Before proceeding I would urge anyone with an interest in energy to look at the post "Energy and Artificial Intelligence Expert Professor Sir David J.C. MacKay Has Died, Age 48" in particular the discussion of his book "Sustainable Energy - Without the Hot Air". He thought the topic important enough to post a free version of the little volume. Here's his Cambridge Uni -Cavendish Laboratory - webpage with some stuff from the days before the Queen made him a Regius Professor.
And for a quick look at the facts of electricity and charging away from home, Driving Canada's Motor Mouth column, October 6:
Motor Mouth: More inconvenient truths on banning gas engines
High-speed EV recharging stations on highways sound great – until you hear how much they would cost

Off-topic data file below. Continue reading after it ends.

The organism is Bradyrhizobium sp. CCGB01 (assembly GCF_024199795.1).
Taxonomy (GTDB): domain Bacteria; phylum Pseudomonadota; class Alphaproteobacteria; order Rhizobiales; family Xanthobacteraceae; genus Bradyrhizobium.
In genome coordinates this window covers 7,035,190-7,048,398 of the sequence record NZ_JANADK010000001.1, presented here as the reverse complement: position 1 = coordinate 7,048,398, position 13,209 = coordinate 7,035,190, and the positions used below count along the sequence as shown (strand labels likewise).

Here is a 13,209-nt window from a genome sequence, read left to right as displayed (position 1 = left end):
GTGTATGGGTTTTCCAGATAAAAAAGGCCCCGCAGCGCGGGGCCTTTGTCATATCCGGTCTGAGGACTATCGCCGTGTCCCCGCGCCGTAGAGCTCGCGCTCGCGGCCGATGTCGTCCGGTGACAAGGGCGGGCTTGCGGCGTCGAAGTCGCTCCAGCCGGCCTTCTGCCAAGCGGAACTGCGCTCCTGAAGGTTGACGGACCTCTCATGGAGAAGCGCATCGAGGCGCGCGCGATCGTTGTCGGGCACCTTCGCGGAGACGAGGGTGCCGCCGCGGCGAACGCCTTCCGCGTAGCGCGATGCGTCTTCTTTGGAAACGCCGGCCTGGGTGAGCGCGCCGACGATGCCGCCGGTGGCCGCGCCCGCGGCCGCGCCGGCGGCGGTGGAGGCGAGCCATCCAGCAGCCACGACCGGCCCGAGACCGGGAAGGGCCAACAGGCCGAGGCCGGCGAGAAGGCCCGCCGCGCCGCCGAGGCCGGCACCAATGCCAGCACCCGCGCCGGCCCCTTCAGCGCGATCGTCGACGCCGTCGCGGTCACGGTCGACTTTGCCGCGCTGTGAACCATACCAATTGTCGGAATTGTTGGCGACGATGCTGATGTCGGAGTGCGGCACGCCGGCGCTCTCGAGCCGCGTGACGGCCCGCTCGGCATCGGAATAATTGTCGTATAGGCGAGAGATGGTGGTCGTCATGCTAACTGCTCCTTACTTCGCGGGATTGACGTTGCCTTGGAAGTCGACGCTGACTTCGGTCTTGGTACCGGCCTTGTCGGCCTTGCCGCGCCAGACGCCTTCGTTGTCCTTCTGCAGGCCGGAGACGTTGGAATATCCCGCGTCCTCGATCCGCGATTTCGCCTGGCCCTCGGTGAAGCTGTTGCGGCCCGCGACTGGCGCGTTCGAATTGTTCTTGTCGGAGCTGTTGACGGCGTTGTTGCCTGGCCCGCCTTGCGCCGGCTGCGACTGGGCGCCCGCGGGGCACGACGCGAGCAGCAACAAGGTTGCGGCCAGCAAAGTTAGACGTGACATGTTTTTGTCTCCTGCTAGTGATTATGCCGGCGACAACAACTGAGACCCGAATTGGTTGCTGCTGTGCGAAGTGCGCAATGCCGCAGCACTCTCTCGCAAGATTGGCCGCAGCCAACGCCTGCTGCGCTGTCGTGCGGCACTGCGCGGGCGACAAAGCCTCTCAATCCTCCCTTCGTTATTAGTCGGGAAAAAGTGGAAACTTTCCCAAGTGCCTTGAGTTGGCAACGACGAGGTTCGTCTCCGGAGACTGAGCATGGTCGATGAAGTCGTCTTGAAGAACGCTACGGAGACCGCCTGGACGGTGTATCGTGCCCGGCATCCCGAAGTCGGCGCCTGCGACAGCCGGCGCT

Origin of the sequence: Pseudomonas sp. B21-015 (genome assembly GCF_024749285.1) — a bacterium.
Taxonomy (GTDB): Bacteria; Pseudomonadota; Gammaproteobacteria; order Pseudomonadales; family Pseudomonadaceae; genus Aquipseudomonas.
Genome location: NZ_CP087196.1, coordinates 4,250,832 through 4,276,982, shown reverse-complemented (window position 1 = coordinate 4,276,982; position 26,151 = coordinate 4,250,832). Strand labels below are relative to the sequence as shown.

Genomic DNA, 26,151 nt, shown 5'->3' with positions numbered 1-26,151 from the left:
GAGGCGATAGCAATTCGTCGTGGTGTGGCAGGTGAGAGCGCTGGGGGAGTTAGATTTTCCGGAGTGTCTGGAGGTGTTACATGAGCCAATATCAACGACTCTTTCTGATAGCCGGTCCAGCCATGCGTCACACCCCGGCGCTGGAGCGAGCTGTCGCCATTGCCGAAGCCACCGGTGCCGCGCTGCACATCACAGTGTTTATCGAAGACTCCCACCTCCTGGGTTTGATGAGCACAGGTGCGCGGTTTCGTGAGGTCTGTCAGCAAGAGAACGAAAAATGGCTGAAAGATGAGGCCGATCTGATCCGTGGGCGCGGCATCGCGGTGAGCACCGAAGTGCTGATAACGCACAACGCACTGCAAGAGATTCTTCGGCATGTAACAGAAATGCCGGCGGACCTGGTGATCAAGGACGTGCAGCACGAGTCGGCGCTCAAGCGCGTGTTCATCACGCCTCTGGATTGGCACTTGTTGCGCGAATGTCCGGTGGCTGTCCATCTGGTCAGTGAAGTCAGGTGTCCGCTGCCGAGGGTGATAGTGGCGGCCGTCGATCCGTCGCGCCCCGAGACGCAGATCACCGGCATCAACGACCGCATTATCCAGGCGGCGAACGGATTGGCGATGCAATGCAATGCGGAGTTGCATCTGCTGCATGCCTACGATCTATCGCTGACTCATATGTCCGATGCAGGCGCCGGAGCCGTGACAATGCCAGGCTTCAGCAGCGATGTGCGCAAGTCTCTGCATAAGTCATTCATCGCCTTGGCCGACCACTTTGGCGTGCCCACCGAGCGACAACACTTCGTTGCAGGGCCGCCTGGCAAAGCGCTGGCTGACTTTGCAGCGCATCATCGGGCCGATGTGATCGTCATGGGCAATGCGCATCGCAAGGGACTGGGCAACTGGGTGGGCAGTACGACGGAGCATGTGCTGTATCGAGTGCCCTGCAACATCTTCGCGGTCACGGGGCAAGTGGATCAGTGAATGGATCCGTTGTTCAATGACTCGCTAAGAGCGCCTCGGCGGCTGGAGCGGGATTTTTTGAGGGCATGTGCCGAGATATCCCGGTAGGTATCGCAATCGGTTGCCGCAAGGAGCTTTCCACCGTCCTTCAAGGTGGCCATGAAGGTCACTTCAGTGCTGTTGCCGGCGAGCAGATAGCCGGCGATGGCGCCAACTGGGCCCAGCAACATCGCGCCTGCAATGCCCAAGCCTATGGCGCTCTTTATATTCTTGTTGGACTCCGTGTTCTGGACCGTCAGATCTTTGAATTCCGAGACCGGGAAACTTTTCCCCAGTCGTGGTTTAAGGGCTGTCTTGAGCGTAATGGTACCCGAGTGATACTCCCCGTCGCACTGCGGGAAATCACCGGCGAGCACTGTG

Anyone who tells you that the electric car in your future will be just as convenient as the gasoline-fueled vehicle you’re currently driving is lying. If not overtly, then at least by omission. Nor can they plead ignorance, the calculations required to reach this conclusion hardly the stuff of graduate-level physics. Indeed, judging from the experts I’ve spoken with, plenty have been the warnings proffered to the politicians, policy makers and futurists advocating an all-battery-powered future.Now before you go all Tesla on me and start putting angry pen to paper, let me give credit where credit is due. In an emissions-free automotive world, the electric vehicle is king of the inner-city commute: the ability to recharge at home — during off-hours, minimizing the load on our grids — is convenient, their torquey motors perfect for the point and shoot of inner-city traffic, and their range more than what is needed by 90 per cent of commuters. I also trust that battery technology will get lighter and more energy dense so the 100+ kilowatt-hour batteries of the future won’t all weigh a thousand pounds. Nor is the tired old bugbear — “all that electricity is being generated by coal” — likely to be a problem in 20 or 30 years, the cost of renewables hopefully coming down to a manageable level.Instead, the problem for our all-electric future (now California is said to be following France and England’s banning of the internal combustion engine) is power transmission. More specifically, as one industry expert summed up the situation, “the bottleneck [clouding the future of the electric vehicle] is local distribution.” That bottleneck is going to be the highway service stations that will be required to service our 300 million now-electric cars for longer trips when we don’t have access to the convenience of our home chargers.Consider the following scenario: last Labour Day weekend, like so many holiday weekends, pretty much every fuel pump on the side of Ontario’s 401 was, er, pumping non-stop. That, for anyone thinking of following along with my calculus, is a station every 80 kilometres, each with up to 16 pumps. More importantly, each of those is capable of pumping about 30 litres of gasoline in a minute. In other words, discounting credit card transaction and unscrewing of gas cap, even the most ardent gas-guzzler can take in enough fossil fuel for 500 kilometres of driving in about two minutes.But consider this: an EV that can guarantee 500 klicks requires at least 100 kilowatt-hours of battery. Do the math and a similar two-minute recharge would require three megawatts. That, for those who don’t have an electrical engineering degree, is 3,000 kilowatts.Now for some perspective: current fast chargers boast about 50kW. Yes, essentially 1/60th of the charging capacity required to match the refueling rate of an everyday gas-powered car. If you’re reaching for your calculator, I’ll save you the trouble: Serving the same number of cars could theoretically require as many as 960 charging stations (and they’d still have to sit there for two hours to fully charge).But isn’t Porsche promising a 20-minute charge for 400 kilometres of range, you ask? Doesn’t that mean we’ll soon see EVs capable of matching those two-minute recharges?Well, yes, Porsche is making just such a promise. Unfortunately, however, that would seem to be the practical limit of how fast we’re going to be able to recharge these electrical behemoths. Indeed, The 350kW rechargers required for those promised 20-minute refueling is, according to the experts I spoke with, likely the upper limit of the equipment we humans will ever be allowed to handle. In fact, these 350kW rechargers generate so much heat, their amperage is so incredibly high, that the cables carrying all that current need to be liquid cooled. And anything that can recharge our batteries faster than 20 minutes will have to be automated, i.e., phantasmagorically expensive.How expensive? As I mentioned, you’ll need about 60 50kW rechargers to replace one fuel pump; about eight of the 350kW variety for every pump. That, as I mentioned, would mean 960 of the low-powered 50kW units at each rest stop and 128 of the high-tech 350kW versions. Have I mentioned that even those low-powered 50kW fast chargers cost about $40,000 apiece? One of those faster-charging 350kW items? About two hundred large. Faster-charging automated versions would cost upward of a half-million each.Even a more conservative estimate taxes one’s calculator. Factoring in the aforementioned credit card transaction and washing of windshield that might extend gasoline refueling to five minutes, it would still require 600 of those 50kW chargers for a roadside station to service the 2,000 cars those gas pumps could service in a busy 12-hour period. Even that conservative estimate would require a $24-million investment just for the cheapest rechargers.They’d also need about 30 megawatts of power. For those thinking that’s a sh%$-load of electricity, you’re right. Thirty megawatts, for perspective, is enough to power about 20,000 homes. In other words, powering these service stations of the future will require about the same amount of electricity as a city of 75,000. Oh, and by the way, all that electricity, unlike off-hour home recharging, happens during peak-usage daylight hours.In other words, all that extra power, at least for intra-city travel, will have to come from new — not existing — sources. At the most optimistic prices posited for the future cost of solar panels — about a buck a watt — that’s another $30 million. If you want to go the windmill route, you’ll need 10 of them, each costing roughly $4 million. Just as further reminder, that’s for each and every roadside station. And for those thinking there may be some breakthrough in the future that will allow faster recharging, know that while battery technology is in its infancy, electricity generation is a mature technology and the laws of power transmission are likely to remain pretty much immutable....MUCH MORE